AnnLanders.com - Dear Ann Landers: Nearly 14 million people in the United States -- one in every 13 adults -- abuse alcohol or are alcoholic.
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Dear Ann Landers,
Nearly 14 million people in the United States -- one in every 13 adults -- abuse alcohol or are alcoholic. In addition, there are countless more who binge drink or who may be on the verge of developing a serious problem. The National Institute on Alcohol Abuse and Alcoholism and the National Mental Illness Screening Project are offering the first-ever National Alcohol Screening Day on Thursday, April 8. There will be 2,000 screening sites across the country, 500 of them on colleges campuses, offering free, anonymous screening sessions for a range of alcohol problems. This is an opportunity for anyone concerned about themselves or a loved one to seek education and advice in a non-threatening environment. The program can benefit college students who wonder how many drinks are considered a "binge." It can help if your spouse drinks too much or you have an alcoholic family member and are concerned about the risk of inheriting the illness. The screening can steer you in the right direction if you notice that drinking is interrupting your productivity at work or school. At the screening, participants will hear an educational presentation on alcohol problems and complete a written self-assessment survey. They will have the opportunity to talk one on one with a health professional and will be given the names and phone numbers of support services and treatment facilities in the area. All screenings are free and anonymous. Ann, please urge your readers to take advantage of this unique program. They can find a site in their area by calling 1-800-697-6700 today. No shame, no guilt, just honest questions, honest answers and a helping hand. -- Enoch Gordis, M.D., director, NIAAA, part of the National Institutes of Health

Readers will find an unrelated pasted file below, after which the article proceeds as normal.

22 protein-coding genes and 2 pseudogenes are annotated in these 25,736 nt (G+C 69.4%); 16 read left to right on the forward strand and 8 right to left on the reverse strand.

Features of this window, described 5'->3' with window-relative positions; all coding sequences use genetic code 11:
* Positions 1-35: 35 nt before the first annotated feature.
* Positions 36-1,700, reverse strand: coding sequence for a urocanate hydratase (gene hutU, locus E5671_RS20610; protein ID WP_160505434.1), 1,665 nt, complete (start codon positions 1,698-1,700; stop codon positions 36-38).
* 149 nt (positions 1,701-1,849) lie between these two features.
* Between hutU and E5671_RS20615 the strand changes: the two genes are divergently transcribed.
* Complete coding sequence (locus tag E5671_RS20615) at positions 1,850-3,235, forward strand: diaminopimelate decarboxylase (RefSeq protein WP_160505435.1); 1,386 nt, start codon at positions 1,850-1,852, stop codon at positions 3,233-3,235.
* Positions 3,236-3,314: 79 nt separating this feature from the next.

Dear Dr. Gordis,
Thank you for giving me the opportunity to tell my readers about National Alcohol Screening Day, Thursday, April 8. Readers, especially college students, if you have any questions regarding alcohol, or if you know someone who could benefit from this anonymous screening, please call 1-800-697-6700 today to find a site in your area. It could save your life or the life of someone you love.

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Our Reader to Reader Question of the Week:


Dear Readers,
, My x-girlfriend who lived with my son and I for 16 years died of cancer. Prior before we knew she had cancer-she moved out because of an addiction problem. We did stay very close before she died. Her x-husband an attorney took over her finances and the burial arrangements. I being financially set was okay with that, whatever they needed I provided. What really hurt my son and I the most was the obituary - we were not mentioned at all. Our friends (mine and hers) were appalled. I was embarrassed and upset for not just me, but for my son-who loved her also. I never been so upset. Her x-husband put his wife and kids and their grandchildren in the obituary, who my girlfriend barely knew. They live an hour away from us. I know its silly to be mad over a little section of the newspaper, but it still hurts. Will time let this devastating loss of her and this article ever go away? I am so angry at this whole situation, its not like we can go and rewrite an obituary notice.

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"At every party there are two kinds of people - those who want to go home and those who don't. The trouble is, they are usually married to each other."
-Ann Landers